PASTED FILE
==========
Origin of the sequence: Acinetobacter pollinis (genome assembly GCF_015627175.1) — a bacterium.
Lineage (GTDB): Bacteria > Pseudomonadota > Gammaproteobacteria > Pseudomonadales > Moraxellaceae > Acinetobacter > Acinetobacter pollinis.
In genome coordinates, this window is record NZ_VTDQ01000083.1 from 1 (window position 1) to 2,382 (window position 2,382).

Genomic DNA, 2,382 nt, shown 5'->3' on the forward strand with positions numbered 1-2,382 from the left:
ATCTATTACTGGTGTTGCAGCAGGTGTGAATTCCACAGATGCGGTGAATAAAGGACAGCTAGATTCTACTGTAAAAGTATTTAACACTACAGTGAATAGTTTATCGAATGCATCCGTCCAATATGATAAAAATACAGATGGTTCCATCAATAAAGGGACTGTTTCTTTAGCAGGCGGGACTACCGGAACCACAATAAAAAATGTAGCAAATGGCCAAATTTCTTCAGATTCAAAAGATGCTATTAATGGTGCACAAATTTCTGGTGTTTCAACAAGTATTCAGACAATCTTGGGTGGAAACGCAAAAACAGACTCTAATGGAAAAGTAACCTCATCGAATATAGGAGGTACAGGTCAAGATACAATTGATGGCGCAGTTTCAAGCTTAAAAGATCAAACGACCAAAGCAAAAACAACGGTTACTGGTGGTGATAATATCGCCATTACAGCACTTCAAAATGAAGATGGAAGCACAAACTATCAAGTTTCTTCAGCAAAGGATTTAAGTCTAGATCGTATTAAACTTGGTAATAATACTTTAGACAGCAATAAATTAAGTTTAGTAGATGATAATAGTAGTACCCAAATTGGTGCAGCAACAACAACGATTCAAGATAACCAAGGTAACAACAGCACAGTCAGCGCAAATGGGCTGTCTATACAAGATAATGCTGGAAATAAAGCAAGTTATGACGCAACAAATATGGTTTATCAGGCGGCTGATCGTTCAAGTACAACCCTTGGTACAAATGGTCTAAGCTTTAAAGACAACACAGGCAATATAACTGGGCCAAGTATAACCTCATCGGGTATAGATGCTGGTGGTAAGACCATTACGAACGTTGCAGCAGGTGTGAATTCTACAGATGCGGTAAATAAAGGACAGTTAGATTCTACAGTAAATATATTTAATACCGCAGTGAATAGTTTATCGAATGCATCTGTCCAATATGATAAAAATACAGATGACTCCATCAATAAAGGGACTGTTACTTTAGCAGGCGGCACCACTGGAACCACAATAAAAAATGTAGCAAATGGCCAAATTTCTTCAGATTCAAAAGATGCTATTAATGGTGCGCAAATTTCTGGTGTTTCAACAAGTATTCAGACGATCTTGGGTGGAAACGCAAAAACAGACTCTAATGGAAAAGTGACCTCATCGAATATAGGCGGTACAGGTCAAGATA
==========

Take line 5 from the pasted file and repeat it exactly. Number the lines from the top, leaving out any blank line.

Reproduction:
ATCTATTACTGGTGTTGCAGCAGGTGTGAATTCCACAGATGCGGTGAATAAAGGACAGCTAGATTCTACTGTAAAAGTATTTAACACTACAGTGAATAGTTTATCGAATGCATCCGTCCAATATGATAAAAATACAGATGGTTCCATCAATAAAGGGACTGTTTCTTTAGCAGGCGGGACTACCGGAACCACAATAAAAAATGTAGCAAATGGCCAAATTTCTTCAGATTCAAAAGATGCTATTAATGGTGCACAAATTTCTGGTGTTTCAACAAGTATTCAGACAATCTTGGGTGGAAACGCAAAAACAGACTCTAATGGAAAAGTAACCTCATCGAATATAGGAGGTACAGGTCAAGATACAATTGATGGCGCAGTTTCAAGCTTAAAAGATCAAACGACCAAAGCAAAAACAACGGTTACTGGTGGTGATAATATCGCCATTACAGCACTTCAAAATGAAGATGGAAGCACAAACTATCAAGTTTCTTCAGCAAAGGATTTAAGTCTAGATCGTATTAAACTTGGTAATAATACTTTAGACAGCAATAAATTAAGTTTAGTAGATGATAATAGTAGTACCCAAATTGGTGCAGCAACAACAACGATTCAAGATAACCAAGGTAACAACAGCACAGTCAGCGCAAATGGGCTGTCTATACAAGATAATGCTGGAAATAAAGCAAGTTATGACGCAACAAATATGGTTTATCAGGCGGCTGATCGTTCAAGTACAACCCTTGGTACAAATGGTCTAAGCTTTAAAGACAACACAGGCAATATAACTGGGCCAAGTATAACCTCATCGGGTATAGATGCTGGTGGTAAGACCATTACGAACGTTGCAGCAGGTGTGAATTCTACAGATGCGGTAAATAAAGGACAGTTAGATTCTACAGTAAATATATTTAATACCGCAGTGAATAGTTTATCGAATGCATCTGTCCAATATGATAAAAATACAGATGACTCCATCAATAAAGGGACTGTTACTTTAGCAGGCGGCACCACTGGAACCACAATAAAAAATGTAGCAAATGGCCAAATTTCTTCAGATTCAAAAGATGCTATTAATGGTGCGCAAATTTCTGGTGTTTCAACAAGTATTCAGACGATCTTGGGTGGAAACGCAAAAACAGACTCTAATGGAAAAGTGACCTCATCGAATATAGGCGGTACAGGTCAAGATA